LONDON

It can be fun to laugh at the panic attacks that Britain has over Andy Murray. Fans want him to win soooo badly at Wimbledon, but they know he’s going to lose. They feel it in their bones. It drives them nuts. It defines them, too.

Wanting a close-up of such fun, I made sure to arrive at Centre Court ahead of time Wednesday, after the early match but before Murray’s. And finally, he and Fernando Verdasco took the court to … polite, quiet applause.

Look, this was a quarterfinal match at the place that will define Murray’s career, and through three games, the stands were half empty. The first set was nearly over, and it still wasn’t packed?

People were arriving casually. No panic. I felt cheated.

What happened? Fans had left after the first match to have a few drinks.

Please read the rest of the column here

 


WIMBLEDON: Searching for Challenges for Serena. Andy Murray in Vegas Showdown?

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Billie Jean King and Bobby Riggs

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Serena Williams and Andy Murray

REPORTING FROM THE ALL ENGLAND CLUB IN WIMBLEDON

LONDON

We have now come up with two opponents who can beat Serena Williams: Andy Murray and 21-year-old Serena Williams. That’s where the discussion went Thursday after Williams clobbered Caroline Garcia 6-3, 6-2 in the second round at Wimbledon.

Responding to a tweet from a reader, Murray wrote in a column in a London newspaper that he would love to challenge Serena and suggested Las Vegas as a possible site. And apparently Martina Navratilova said on The Tennis Channel that Williams is so amazing at 31 that she would beat Williams at 21.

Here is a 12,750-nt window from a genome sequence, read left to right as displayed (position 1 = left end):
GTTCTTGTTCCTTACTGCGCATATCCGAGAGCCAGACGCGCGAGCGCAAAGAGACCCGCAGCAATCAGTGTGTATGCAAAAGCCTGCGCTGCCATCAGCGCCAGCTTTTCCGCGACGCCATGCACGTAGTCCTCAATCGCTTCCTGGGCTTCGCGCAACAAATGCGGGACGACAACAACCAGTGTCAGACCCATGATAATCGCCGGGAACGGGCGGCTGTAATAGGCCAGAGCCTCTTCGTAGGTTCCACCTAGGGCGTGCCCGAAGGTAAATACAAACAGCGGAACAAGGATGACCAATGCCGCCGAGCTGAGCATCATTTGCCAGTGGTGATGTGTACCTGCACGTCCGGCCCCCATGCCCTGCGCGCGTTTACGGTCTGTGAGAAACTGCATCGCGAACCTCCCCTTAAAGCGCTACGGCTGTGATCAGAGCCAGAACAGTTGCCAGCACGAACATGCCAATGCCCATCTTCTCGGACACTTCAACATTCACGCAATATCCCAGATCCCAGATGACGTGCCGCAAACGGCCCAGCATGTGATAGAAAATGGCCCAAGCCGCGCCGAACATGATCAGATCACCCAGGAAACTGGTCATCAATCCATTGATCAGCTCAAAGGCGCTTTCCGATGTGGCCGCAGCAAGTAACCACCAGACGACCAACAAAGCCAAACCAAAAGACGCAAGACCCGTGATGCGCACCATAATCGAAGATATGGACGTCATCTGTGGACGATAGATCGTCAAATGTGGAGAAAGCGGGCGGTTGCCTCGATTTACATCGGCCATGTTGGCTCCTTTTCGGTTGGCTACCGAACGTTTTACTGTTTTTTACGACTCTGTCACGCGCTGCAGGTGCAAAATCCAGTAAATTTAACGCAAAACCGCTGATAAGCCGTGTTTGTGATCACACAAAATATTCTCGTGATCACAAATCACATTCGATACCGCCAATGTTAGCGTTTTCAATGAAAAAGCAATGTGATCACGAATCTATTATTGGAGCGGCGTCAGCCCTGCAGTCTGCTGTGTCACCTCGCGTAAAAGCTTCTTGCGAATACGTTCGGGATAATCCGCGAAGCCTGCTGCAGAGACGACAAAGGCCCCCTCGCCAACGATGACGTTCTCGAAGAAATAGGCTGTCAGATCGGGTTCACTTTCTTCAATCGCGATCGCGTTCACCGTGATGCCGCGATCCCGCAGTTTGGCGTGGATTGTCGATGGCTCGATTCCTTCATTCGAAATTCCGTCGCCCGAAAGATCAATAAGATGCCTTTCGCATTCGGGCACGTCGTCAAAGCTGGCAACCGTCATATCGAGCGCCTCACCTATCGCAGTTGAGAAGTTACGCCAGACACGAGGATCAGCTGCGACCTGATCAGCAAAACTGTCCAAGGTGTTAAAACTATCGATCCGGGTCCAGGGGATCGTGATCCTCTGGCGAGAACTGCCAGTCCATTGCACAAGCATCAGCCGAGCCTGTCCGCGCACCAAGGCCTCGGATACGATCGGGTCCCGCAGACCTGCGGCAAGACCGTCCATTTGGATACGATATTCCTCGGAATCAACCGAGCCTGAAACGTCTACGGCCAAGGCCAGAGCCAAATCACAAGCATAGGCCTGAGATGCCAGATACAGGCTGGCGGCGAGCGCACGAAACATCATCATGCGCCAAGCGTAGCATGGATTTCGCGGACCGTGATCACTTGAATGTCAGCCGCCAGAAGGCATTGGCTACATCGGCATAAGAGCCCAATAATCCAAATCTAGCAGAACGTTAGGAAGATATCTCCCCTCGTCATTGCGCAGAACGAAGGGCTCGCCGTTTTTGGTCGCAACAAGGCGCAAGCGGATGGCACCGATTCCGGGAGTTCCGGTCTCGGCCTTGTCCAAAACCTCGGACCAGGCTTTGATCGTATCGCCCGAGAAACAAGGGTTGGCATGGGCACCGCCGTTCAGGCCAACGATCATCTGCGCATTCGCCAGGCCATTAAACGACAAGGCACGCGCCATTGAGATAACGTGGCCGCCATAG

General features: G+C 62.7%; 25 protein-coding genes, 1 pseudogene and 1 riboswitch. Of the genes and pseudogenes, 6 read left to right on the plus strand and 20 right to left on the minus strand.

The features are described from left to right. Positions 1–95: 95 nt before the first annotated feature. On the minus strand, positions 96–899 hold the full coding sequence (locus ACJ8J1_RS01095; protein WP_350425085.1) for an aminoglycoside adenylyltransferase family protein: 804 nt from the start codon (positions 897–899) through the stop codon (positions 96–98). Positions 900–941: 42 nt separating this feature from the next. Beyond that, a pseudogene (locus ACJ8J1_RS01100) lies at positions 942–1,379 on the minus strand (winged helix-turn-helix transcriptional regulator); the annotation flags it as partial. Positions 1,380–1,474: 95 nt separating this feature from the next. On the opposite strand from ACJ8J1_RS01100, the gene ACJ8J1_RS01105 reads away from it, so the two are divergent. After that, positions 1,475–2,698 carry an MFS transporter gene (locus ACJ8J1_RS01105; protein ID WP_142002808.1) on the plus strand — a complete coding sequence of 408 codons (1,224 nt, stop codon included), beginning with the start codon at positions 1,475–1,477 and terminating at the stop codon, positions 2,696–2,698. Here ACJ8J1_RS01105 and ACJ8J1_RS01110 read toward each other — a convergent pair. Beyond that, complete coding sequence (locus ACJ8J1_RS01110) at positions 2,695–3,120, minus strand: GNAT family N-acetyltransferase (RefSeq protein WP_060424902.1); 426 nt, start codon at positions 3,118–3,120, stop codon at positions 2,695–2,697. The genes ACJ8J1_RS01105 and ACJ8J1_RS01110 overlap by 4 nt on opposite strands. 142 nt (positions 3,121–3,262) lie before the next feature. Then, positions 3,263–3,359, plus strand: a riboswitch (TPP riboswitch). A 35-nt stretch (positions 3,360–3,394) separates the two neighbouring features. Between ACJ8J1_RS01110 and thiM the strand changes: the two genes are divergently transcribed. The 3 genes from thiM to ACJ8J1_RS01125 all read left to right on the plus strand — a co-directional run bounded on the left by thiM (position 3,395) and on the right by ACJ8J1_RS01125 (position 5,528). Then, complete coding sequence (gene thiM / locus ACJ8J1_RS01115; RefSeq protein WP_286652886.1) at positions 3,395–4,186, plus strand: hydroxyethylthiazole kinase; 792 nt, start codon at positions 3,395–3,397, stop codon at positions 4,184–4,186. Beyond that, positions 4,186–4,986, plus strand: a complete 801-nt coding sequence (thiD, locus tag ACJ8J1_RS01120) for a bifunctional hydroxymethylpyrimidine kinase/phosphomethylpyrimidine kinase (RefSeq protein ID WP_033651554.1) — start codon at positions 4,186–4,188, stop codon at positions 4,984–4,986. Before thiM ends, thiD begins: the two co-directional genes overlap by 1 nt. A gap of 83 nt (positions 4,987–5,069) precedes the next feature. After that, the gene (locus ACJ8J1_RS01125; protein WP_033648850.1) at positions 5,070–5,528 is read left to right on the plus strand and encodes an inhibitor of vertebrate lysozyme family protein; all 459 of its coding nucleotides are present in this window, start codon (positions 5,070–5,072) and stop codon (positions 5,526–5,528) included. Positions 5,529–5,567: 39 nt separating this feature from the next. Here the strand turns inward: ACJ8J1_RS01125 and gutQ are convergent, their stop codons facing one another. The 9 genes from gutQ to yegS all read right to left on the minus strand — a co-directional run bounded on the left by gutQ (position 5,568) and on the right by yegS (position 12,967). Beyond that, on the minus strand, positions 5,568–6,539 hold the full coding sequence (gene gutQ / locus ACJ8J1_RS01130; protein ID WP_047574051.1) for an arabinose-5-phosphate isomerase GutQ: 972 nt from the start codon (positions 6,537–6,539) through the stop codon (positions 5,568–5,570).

No, she wouldn’t. And Murray would win easily, but that doesn’t really matter. It’s just filler conversation. This is crickets-chirping time in the women’s draw, as everyone is just waiting for Williams to finish off her last five matches. By everyone, I mean the other players.

At this point, Williams’ opponents are Chris Evert, Martina Navratilova and Steffi Graf. She is competing against history for label of best ever.

But what about Serena vs. Murray?

“That would be fine,” she said. “I get (to hit in doubles) alleys. He gets no serves. I get alleys on my serves, too. He gets no legs, yeah . . . I doubt I’d win a point.’”

Please read the rest of the column here

 


WIMBLEDON: Roger Federer Wins Again. No. 17, No. 7, and now No. 1

REPORTING FROM WIMBLEDON, ENGLAND — It’s not that Roger Federer is great, but that his greatness keeps going and going and going. He doesn’t get hurt because he floats above the court. He doesn’t give in. He doesn’t get old. And it’s amazing that he has never had enough.

He’s greedy about winning. It’s like he has an insatiable tennis libido or something.

Federer won Wimbledon on Sunday, beating Andy Murray 4-6, 7-5, 6-3, 6-4. The key numbers are these: 17, 7 and 1. It was his 17th major championship, adding to his record. It was his record-tying (with Pete Sampras) seventh Wimbledon win.

And now, Federer jumps over Rafael Nadal and Novak Djokovic — two guys who had bypassed him — in the rankings. Roger Federer is No. 1 again.

“I knew how close I was for the last few years, and some people didn’t quite see that, maybe out of different reasons,’’ he said. “But I knew, and I think the belief got me to victory today.’’

As he held the championship cup, his first major in 2½ years, he said this: “Feels nice. Like it’s never left me.’’

Oh, it left him. Federer needed this championship badly.

Please read the rest of my column at FoxSports.com